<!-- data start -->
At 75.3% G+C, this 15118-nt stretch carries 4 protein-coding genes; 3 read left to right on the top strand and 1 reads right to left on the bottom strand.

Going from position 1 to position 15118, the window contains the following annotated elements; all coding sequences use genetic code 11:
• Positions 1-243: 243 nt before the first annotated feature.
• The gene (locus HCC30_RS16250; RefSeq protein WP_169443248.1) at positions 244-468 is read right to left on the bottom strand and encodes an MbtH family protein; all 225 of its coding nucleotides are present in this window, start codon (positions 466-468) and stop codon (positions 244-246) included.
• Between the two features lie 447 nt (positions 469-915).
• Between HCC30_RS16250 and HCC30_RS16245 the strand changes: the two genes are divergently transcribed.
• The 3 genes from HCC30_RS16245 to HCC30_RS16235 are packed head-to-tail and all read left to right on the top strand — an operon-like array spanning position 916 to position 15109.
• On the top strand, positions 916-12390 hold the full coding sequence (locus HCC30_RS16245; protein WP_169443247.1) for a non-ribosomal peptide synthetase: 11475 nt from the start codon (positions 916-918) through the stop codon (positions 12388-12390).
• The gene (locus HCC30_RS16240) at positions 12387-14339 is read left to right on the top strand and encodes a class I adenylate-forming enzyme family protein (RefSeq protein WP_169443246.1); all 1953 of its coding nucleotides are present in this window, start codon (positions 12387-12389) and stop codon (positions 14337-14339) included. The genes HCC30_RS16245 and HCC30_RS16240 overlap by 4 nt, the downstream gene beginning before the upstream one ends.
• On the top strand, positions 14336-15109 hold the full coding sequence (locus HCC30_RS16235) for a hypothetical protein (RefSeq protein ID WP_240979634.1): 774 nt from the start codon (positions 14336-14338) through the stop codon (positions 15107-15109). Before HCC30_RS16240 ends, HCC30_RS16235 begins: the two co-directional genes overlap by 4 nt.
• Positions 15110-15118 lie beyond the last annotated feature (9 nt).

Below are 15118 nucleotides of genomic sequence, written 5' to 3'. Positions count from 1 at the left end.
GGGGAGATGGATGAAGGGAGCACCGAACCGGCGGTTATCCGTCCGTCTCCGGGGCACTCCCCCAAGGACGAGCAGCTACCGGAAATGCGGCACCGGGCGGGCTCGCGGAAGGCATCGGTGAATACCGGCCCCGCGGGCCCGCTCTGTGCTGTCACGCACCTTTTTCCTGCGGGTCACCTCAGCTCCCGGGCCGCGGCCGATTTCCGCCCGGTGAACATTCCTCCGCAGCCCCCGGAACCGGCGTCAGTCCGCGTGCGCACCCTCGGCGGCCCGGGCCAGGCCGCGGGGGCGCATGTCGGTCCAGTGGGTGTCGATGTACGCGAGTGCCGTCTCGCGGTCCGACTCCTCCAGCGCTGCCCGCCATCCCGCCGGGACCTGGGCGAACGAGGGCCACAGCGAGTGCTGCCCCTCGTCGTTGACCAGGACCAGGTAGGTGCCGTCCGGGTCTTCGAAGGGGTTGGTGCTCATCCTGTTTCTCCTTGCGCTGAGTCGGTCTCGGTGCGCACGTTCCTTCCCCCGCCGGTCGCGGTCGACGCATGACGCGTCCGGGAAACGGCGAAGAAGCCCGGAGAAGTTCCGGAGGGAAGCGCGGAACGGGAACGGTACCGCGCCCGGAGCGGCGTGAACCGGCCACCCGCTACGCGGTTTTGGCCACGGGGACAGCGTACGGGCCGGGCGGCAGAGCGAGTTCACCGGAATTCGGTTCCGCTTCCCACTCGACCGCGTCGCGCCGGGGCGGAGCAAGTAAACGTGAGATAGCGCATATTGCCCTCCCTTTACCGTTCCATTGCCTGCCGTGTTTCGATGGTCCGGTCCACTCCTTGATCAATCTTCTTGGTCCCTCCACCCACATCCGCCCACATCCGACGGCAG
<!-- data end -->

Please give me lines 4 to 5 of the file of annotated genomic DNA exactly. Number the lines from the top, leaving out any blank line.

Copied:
• The gene (locus HCC30_RS16250; RefSeq protein WP_169443248.1) at positions 244-468 is read right to left on the bottom strand and encodes an MbtH family protein; all 225 of its coding nucleotides are present in this window, start codon (positions 466-468) and stop codon (positions 244-246) included.
• Between the two features lie 447 nt (positions 469-915).